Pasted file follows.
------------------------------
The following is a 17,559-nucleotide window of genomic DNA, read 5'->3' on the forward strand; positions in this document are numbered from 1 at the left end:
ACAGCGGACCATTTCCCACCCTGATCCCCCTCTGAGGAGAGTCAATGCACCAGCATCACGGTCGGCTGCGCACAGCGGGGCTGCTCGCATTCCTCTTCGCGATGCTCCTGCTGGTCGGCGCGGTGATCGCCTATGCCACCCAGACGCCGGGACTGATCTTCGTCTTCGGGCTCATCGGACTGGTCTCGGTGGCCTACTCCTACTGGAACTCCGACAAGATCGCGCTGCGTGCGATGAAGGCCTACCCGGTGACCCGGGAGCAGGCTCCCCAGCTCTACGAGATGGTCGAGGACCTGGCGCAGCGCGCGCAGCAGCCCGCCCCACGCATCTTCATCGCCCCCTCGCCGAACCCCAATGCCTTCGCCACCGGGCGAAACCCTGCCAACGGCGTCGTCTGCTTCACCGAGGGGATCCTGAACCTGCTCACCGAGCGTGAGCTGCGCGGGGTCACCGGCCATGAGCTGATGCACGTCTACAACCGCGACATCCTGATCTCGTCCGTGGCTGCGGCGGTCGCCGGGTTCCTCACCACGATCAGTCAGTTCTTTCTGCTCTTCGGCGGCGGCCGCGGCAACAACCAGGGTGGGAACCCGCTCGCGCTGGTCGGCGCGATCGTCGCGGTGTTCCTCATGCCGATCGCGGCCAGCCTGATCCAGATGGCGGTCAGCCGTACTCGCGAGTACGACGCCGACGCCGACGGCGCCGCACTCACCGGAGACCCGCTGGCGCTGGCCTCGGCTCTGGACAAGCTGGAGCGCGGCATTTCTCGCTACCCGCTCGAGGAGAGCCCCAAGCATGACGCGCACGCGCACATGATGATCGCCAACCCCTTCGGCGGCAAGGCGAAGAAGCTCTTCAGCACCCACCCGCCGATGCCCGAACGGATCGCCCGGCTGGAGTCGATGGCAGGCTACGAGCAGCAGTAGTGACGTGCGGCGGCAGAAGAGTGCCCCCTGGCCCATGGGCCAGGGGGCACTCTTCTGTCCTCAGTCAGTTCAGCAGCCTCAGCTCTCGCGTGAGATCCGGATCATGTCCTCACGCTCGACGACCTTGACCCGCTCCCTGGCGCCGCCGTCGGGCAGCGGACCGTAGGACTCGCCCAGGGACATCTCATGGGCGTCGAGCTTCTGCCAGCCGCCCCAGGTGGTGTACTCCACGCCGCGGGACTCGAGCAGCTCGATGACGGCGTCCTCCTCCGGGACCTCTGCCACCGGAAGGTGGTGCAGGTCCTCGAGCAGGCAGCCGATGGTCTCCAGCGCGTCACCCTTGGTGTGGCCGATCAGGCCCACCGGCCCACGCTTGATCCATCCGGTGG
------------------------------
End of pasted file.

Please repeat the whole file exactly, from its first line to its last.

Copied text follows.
The following is a 17,559-nucleotide window of genomic DNA, read 5'->3' on the forward strand; positions in this document are numbered from 1 at the left end:
ACAGCGGACCATTTCCCACCCTGATCCCCCTCTGAGGAGAGTCAATGCACCAGCATCACGGTCGGCTGCGCACAGCGGGGCTGCTCGCATTCCTCTTCGCGATGCTCCTGCTGGTCGGCGCGGTGATCGCCTATGCCACCCAGACGCCGGGACTGATCTTCGTCTTCGGGCTCATCGGACTGGTCTCGGTGGCCTACTCCTACTGGAACTCCGACAAGATCGCGCTGCGTGCGATGAAGGCCTACCCGGTGACCCGGGAGCAGGCTCCCCAGCTCTACGAGATGGTCGAGGACCTGGCGCAGCGCGCGCAGCAGCCCGCCCCACGCATCTTCATCGCCCCCTCGCCGAACCCCAATGCCTTCGCCACCGGGCGAAACCCTGCCAACGGCGTCGTCTGCTTCACCGAGGGGATCCTGAACCTGCTCACCGAGCGTGAGCTGCGCGGGGTCACCGGCCATGAGCTGATGCACGTCTACAACCGCGACATCCTGATCTCGTCCGTGGCTGCGGCGGTCGCCGGGTTCCTCACCACGATCAGTCAGTTCTTTCTGCTCTTCGGCGGCGGCCGCGGCAACAACCAGGGTGGGAACCCGCTCGCGCTGGTCGGCGCGATCGTCGCGGTGTTCCTCATGCCGATCGCGGCCAGCCTGATCCAGATGGCGGTCAGCCGTACTCGCGAGTACGACGCCGACGCCGACGGCGCCGCACTCACCGGAGACCCGCTGGCGCTGGCCTCGGCTCTGGACAAGCTGGAGCGCGGCATTTCTCGCTACCCGCTCGAGGAGAGCCCCAAGCATGACGCGCACGCGCACATGATGATCGCCAACCCCTTCGGCGGCAAGGCGAAGAAGCTCTTCAGCACCCACCCGCCGATGCCCGAACGGATCGCCCGGCTGGAGTCGATGGCAGGCTACGAGCAGCAGTAGTGACGTGCGGCGGCAGAAGAGTGCCCCCTGGCCCATGGGCCAGGGGGCACTCTTCTGTCCTCAGTCAGTTCAGCAGCCTCAGCTCTCGCGTGAGATCCGGATCATGTCCTCACGCTCGACGACCTTGACCCGCTCCCTGGCGCCGCCGTCGGGCAGCGGACCGTAGGACTCGCCCAGGGACATCTCATGGGCGTCGAGCTTCTGCCAGCCGCCCCAGGTGGTGTACTCCACGCCGCGGGACTCGAGCAGCTCGATGACGGCGTCCTCCTCCGGGACCTCTGCCACCGGAAGGTGGTGCAGGTCCTCGAGCAGGCAGCCGATGGTCTCCAGCGCGTCACCCTTGGTGTGGCCGATCAGGCCCACCGGCCCACGCTTGATCCATCCGGTGG